Tucked away in a budget bill passed in the spring legislative session were changes to Kansas’ personal income tax rules that could mean some people will pay more when they file their 2015 returns.
State taxpayers will be able to deduct just 50 percent of what they paid in 2014 for mortgage interest and taxes on real and personal property. Charitable donations can be deducted at 100 percent, and all other deductions have been eliminated.
The changes will affect only those who itemize deductions on their federal income tax returns.
“Unless they itemize on the federal, they do not itemize on the state,” tax preparer Mary Meisinger, of Meisinger Tax Service in Marion, said. “If they can’t come up with enough to itemize on their federal return, then they can’t itemize for the state.”
Fewer people have been itemizing deductions on federal returns because the standard deduction has been going up, Meier Tax Service’s Melody Freeman said. That’s made it more difficult for people to benefit from deducting mortgage interest.
“You’ve got to realize interest rates are really down,” Freeman said. “There are people who are disappointed because they don’t qualify to deduct their mortgage interest because the standard deduction is higher.”
Meisinger said she has seen a drop in the number of people who itemize deductions.
“Unless they have a big mortgage or give a lot of donations, a lot of people don’t itemize on the federal,” she said.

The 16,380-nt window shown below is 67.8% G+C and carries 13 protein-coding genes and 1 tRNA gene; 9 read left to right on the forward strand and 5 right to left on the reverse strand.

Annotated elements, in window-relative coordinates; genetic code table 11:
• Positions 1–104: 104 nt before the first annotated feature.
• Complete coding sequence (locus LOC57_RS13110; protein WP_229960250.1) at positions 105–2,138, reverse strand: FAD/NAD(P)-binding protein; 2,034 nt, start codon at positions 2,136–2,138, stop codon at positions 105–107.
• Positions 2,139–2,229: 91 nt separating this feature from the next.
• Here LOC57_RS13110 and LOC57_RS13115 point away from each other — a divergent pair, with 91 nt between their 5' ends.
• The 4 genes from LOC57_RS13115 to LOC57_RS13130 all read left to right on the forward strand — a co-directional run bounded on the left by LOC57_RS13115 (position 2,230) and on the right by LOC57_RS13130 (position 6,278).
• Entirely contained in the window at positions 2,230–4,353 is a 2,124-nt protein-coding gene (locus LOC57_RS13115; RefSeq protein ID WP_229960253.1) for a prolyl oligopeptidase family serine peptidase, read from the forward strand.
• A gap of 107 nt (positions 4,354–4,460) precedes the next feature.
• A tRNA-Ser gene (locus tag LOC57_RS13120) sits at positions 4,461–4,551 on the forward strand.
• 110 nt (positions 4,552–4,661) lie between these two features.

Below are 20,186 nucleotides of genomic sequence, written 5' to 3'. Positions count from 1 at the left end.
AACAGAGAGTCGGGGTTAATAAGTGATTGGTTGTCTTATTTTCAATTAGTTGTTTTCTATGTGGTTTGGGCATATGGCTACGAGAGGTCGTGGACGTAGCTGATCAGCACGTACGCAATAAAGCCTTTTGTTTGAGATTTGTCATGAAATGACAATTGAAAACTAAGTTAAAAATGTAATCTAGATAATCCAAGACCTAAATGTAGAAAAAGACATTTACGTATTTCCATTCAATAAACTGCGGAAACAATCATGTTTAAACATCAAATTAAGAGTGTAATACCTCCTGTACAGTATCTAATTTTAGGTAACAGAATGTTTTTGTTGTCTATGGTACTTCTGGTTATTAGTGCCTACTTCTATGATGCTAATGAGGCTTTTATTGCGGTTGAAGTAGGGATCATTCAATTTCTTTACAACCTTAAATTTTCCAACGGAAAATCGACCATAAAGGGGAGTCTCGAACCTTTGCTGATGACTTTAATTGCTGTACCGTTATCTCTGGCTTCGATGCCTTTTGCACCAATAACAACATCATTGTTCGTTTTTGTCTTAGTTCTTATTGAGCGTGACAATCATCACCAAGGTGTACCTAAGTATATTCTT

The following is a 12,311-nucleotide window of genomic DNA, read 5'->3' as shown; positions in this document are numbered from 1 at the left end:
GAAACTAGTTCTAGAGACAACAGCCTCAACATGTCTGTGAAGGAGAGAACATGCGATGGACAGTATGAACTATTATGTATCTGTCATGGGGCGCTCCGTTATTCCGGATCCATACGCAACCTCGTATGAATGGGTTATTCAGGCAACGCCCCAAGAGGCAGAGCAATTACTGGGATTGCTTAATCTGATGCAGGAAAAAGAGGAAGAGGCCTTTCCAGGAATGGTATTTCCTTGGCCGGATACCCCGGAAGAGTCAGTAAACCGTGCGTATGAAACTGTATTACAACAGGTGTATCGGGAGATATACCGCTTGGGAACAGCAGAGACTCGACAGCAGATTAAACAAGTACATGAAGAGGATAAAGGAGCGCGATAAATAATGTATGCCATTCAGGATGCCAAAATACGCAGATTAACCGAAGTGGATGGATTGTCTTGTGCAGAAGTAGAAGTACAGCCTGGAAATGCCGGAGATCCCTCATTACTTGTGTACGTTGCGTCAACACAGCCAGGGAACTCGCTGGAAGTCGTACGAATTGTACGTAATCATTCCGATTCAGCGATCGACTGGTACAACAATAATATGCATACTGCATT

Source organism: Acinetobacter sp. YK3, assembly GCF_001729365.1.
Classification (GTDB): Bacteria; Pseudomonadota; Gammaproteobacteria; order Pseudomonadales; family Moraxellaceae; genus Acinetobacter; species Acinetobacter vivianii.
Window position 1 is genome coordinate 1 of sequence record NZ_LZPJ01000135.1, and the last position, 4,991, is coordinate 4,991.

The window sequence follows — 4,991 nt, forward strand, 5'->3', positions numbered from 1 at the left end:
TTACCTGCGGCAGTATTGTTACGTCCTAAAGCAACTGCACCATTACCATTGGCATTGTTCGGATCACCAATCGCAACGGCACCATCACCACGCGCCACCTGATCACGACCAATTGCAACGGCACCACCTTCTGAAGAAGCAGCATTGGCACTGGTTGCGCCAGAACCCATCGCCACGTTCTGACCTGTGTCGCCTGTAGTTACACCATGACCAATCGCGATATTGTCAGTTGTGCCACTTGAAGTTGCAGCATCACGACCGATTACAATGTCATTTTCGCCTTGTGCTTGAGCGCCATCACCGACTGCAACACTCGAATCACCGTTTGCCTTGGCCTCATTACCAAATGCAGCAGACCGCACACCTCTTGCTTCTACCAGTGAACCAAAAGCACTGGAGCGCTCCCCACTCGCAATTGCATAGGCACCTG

Small business owners are more likely to itemize because of deductible business expenses, Freeman said. Sales people and independent truck drivers with over-the-road expenses also itemize more frequently.
Decreasing the deductible amounts on mortgage interest and property taxes could have an impact on home sales, Freeman said.
“I have friends and clients that are real estate sale people who are saying, ‘What are they doing to us?’” she said.
While the changes in deductions will affect some clients, Freeman and Meisinger said there are other issues that could trip up some taxpayers.
There are higher penalties for people who haven’t had health insurance coverage in 2014, Freeman said.
“People better really watch if they don’t have health insurance with what they’re going to get stuck with,” she said.
An adult without health coverage for the entire year will be penalized $325, and an additional $162.50 is due for every uncovered child 18 and younger. That’s up from $95 and $47.50, respectively.
Meisinger said people shouldn’t automatically expect to be able to deduct medical expenses. Taxpayers under 65 years old can deduct just the amount of expenses that exceed 10 percent of their adjusted gross income.
“A lot of people can’t deduct because they can’t meet the threshold,” she said.
Meisinger took issue with a quirk in Kansas tax law for business owners. Businesses that make a profit don’t have to pay income tax, but if they lose money, they could end up paying something on the loss.
“If you have a loss on a rental or a business, it becomes an addition to your federal gross income,” she said. “I think this will be the third year. It’s a mess.”
Freeman does taxes with her mother, Wanda Meier, who runs Meier’s Tax Service, and Freeman said recent changes have been maddening.
“Wanda and I have both been appalled with what they’ve done with taxes,” she said. “It doesn’t make any sense.”
Increasing complexity has made computer-based tax preparation a necessity, Meisinger said.
“I pray daily that my software program is up to date,” she said.